The Canadian Gold Arms of Canada coin embodies the history and founding of this North American Country and the Coat of Arms. King George V proclaimed the Coat of Arms of Canada on 21 November 1921. Despite undergoing several artistic revisions, the present-day Coat of Arms of Canada still have similar heraldic components that are found in the initial version.
The Canadian Gold Arms of Canada coin is the last of the 14-coin series made of 24-carat gold in celebration of the Coat of Arms of the three territories and 10 provinces of Canada. Only 500 coins with a face value of 300 Canadian dollars were minted in the coin’s debut year of 2014. The coin has a 50-millimeter width and weights 60 grams and a gold fineness of 0.9999.
In 2016, the Royal Canadian Mint issued another 10 coins in the version of the Canadian Gold Arms of Canada coin only that the face value this time was 2,500 Canadian dollars. The coin has a bullion weight of pure 99.99%, 32.148 t/oz gold. Investors and collectors can be sure of a pure gold alloy whose trading they will not pay sales tax or VAT for.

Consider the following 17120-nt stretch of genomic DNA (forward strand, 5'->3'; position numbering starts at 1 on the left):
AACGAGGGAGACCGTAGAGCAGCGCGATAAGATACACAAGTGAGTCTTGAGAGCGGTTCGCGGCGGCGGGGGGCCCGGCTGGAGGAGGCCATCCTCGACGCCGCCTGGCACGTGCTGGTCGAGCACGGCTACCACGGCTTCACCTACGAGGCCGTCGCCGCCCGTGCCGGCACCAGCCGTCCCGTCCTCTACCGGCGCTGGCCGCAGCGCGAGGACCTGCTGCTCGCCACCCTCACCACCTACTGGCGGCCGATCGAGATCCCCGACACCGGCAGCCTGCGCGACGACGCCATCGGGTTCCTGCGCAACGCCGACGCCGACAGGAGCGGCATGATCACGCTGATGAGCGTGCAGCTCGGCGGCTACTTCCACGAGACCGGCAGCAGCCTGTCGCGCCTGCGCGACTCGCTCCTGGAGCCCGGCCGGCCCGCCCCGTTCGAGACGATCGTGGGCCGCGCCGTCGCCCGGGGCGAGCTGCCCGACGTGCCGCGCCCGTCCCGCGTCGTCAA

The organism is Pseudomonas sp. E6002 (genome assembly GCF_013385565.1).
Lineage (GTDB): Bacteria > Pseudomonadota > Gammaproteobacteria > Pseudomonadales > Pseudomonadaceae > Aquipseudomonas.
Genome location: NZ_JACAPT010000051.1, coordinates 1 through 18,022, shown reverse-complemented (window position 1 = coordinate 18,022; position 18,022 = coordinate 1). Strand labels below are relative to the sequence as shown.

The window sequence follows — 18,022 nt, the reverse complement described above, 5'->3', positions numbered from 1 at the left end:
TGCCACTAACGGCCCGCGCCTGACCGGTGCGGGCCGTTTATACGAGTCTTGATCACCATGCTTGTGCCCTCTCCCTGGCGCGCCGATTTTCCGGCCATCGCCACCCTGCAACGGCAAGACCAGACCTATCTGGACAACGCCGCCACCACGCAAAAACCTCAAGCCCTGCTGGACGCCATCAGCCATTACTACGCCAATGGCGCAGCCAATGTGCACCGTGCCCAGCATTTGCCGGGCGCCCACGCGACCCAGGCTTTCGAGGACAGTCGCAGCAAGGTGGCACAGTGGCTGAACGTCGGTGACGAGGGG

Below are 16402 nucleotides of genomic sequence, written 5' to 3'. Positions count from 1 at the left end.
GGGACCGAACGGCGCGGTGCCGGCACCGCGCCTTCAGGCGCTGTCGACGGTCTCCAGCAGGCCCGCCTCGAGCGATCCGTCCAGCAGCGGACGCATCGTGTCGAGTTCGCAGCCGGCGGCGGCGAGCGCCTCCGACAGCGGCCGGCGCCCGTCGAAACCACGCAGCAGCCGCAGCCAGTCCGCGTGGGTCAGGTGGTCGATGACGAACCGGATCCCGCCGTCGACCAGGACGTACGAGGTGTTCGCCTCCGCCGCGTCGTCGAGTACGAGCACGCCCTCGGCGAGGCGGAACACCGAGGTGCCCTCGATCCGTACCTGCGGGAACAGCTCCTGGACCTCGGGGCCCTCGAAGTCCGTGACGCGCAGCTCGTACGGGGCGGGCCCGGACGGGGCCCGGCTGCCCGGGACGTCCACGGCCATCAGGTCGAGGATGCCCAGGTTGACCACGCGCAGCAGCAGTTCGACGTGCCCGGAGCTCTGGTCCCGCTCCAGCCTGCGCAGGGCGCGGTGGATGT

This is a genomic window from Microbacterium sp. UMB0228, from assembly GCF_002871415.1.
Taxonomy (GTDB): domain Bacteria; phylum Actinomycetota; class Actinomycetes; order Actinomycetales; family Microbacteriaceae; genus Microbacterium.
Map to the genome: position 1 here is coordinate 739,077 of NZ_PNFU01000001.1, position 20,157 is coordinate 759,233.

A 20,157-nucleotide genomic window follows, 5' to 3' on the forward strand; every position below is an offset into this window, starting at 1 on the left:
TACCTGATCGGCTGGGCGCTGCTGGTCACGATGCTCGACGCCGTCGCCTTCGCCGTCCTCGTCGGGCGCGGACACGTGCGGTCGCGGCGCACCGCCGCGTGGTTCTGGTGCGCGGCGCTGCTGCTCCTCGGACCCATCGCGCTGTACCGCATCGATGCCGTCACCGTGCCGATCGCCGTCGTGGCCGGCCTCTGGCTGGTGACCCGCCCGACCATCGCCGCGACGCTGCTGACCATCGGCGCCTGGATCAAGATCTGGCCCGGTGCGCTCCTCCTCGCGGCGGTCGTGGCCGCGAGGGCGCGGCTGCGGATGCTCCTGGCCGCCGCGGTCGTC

The obverse of the 2014 and 2015 coins are similar, save for the value inscriptions of face values of, “300” and “500”. They both have the 2003 revised effigy of Queen Elizabeth with the inscriptions, “QUEEN ELIZABETH II” and, “D · G · REGINA” to the left and the right of the effigy. The reverses are also similar except that the 2016 version has the inscription, “1 kg” added to the text running anticlockwise at the bottom. Both coins bear the detailed Cathy Bursey-Sabourin’s engravement of the Coat of Arms of Canada in the middle of the coin. The Coat of Arms sits on the scroll with the Canadian motto, “A MARI USQUE AD MARE” above wreath of floral emblems depicting the Scottish thistle, French lily, English rose and Irish shamrock roses. Two other similar floral emblems flank the Coat of Arms on the left and right sides from the edge of the coin.